Changing The Ending

“You can’t go back and change the beginning, but you can start where you are and change the ending.”

― C.S. Lewis

Everyone makes mistakes. I’ve made some big ones. But if I eliminated relationships, financial, lifestyle and lousy stock picks the one mistake that stands out so far above the rest is this …

I wrote this in 1982. It sold for $25 a copy. (Thanks to co-designer Frank D. Kelley and Avalon Hill)

I wrote this in 1982. It sold for $25 a copy. (Thanks to co-designer Frank D. Kelley and Avalon Hill)

I didn’t realize just how amazing and unusual it was to have the very first three games I wrote get published by a significant video-game publisher. I didn’t appreciate this GIFT I had received.

Although I achieved some level of success in Video Games (VP at Activision at one point), I missed the fantastic opportunity to have a very different life.

I felt that I needed to have a REAL JOB. I gave up the idea of being an independent game developer. Maybe I was too greedy (ok, I was). Ivy-educated, I just assumed that I needed to go corporate.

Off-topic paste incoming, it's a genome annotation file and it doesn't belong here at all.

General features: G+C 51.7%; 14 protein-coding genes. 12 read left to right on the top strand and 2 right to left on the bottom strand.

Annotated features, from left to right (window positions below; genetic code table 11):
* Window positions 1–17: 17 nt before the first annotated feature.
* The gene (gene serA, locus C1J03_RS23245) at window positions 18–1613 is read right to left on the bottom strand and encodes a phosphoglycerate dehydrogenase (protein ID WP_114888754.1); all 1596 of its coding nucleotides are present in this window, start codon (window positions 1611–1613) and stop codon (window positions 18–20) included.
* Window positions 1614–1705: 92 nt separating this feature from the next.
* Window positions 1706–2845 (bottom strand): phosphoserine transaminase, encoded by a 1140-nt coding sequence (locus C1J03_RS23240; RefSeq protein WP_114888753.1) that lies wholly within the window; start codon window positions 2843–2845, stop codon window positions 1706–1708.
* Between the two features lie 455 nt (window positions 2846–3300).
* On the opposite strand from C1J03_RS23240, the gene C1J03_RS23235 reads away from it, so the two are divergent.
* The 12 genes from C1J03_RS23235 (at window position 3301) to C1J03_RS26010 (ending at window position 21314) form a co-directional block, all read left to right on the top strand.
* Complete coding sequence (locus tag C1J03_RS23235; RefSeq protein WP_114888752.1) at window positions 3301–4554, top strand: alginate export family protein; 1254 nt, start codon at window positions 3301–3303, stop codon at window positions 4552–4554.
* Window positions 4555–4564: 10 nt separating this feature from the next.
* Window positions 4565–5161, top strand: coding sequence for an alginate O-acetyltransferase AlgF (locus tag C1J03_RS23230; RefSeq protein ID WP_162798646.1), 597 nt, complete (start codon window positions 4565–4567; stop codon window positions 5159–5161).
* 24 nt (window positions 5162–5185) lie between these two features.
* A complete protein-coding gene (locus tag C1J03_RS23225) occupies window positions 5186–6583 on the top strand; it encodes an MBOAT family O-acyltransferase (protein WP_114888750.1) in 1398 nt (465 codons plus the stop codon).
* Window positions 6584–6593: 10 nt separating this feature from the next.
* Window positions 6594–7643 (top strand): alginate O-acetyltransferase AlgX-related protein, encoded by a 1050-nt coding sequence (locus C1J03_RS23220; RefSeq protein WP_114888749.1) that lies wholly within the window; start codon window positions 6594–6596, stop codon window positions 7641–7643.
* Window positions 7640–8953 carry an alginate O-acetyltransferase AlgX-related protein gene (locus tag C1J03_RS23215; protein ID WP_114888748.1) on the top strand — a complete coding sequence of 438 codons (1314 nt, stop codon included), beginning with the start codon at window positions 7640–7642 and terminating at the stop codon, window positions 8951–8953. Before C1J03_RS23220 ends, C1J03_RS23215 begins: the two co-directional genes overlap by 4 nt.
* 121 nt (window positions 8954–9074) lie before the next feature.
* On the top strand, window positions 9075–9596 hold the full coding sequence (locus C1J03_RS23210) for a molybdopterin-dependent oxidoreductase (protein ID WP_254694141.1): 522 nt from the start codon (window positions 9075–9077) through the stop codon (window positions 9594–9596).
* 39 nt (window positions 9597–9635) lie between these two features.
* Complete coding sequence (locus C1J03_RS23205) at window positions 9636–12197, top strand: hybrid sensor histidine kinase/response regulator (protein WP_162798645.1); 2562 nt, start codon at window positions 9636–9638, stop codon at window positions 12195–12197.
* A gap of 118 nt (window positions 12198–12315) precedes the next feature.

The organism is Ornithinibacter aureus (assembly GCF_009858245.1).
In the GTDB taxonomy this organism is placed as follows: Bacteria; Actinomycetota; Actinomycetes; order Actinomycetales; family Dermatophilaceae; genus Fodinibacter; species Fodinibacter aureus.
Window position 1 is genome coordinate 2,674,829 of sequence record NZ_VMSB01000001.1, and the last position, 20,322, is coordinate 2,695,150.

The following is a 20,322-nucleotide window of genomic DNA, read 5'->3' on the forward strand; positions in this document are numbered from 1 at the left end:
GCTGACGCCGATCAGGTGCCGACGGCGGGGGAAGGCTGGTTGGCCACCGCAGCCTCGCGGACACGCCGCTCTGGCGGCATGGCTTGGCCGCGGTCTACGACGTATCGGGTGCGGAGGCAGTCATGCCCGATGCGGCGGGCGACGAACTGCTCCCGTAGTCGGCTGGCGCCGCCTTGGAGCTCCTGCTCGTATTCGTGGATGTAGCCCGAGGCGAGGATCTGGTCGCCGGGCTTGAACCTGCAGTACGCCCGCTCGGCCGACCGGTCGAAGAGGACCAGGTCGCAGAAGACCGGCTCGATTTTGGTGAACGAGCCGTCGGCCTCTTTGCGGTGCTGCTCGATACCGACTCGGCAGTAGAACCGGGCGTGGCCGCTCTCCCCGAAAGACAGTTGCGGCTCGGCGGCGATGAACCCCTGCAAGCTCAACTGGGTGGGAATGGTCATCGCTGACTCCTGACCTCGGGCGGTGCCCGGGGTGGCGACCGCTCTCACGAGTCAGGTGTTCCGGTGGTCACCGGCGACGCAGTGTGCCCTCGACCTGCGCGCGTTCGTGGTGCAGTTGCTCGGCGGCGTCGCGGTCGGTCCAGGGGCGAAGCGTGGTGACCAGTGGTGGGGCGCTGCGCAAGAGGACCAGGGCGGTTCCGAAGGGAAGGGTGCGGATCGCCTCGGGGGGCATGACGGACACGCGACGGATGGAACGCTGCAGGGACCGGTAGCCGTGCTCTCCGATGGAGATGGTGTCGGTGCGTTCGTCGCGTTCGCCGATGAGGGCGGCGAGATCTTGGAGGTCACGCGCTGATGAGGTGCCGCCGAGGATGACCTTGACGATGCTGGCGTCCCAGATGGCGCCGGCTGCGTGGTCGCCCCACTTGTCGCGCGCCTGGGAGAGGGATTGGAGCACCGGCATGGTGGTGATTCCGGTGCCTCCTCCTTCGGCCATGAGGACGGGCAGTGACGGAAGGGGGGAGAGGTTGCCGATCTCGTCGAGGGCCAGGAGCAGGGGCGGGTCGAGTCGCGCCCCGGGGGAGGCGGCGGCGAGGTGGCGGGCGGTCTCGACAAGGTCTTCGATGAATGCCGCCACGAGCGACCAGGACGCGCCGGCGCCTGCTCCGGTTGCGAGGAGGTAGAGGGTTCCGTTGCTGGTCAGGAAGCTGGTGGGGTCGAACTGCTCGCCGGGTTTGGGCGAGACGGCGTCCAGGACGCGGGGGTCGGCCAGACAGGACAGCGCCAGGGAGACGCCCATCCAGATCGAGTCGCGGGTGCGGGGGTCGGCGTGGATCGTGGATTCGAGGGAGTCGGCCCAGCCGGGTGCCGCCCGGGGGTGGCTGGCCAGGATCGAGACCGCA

There were occasional forays into Indie-gaming. Pyramid of Peril in ‘85, some of the early Mac stuff, but there were always in the content of some sort of company.

You can’t go back. And while I have regrets, I also have gratitude for having a career in games that spans four decades, not to mention being able to work on some great games.

But I still wonder, “what if?” Of course, it could have worked out badly. I wasn’t the best coder, and maybe the first three games (and the two Mac ones that followed) were a fluke. And then the idea of The Climate Trail appeared in my head. And so I had a chance to change the ending. Not just for my game career, but perhaps how people viewed the climate crises.

So even though I know The Climate Trail is just a mix of a homage to The Oregon Trail with a climate theme and a bit of visual novel, it feels great to be doing a game again. It would be exceptional if people liked this little game, but I'm content just to apply my game experience to something I care about deeply.

William Volk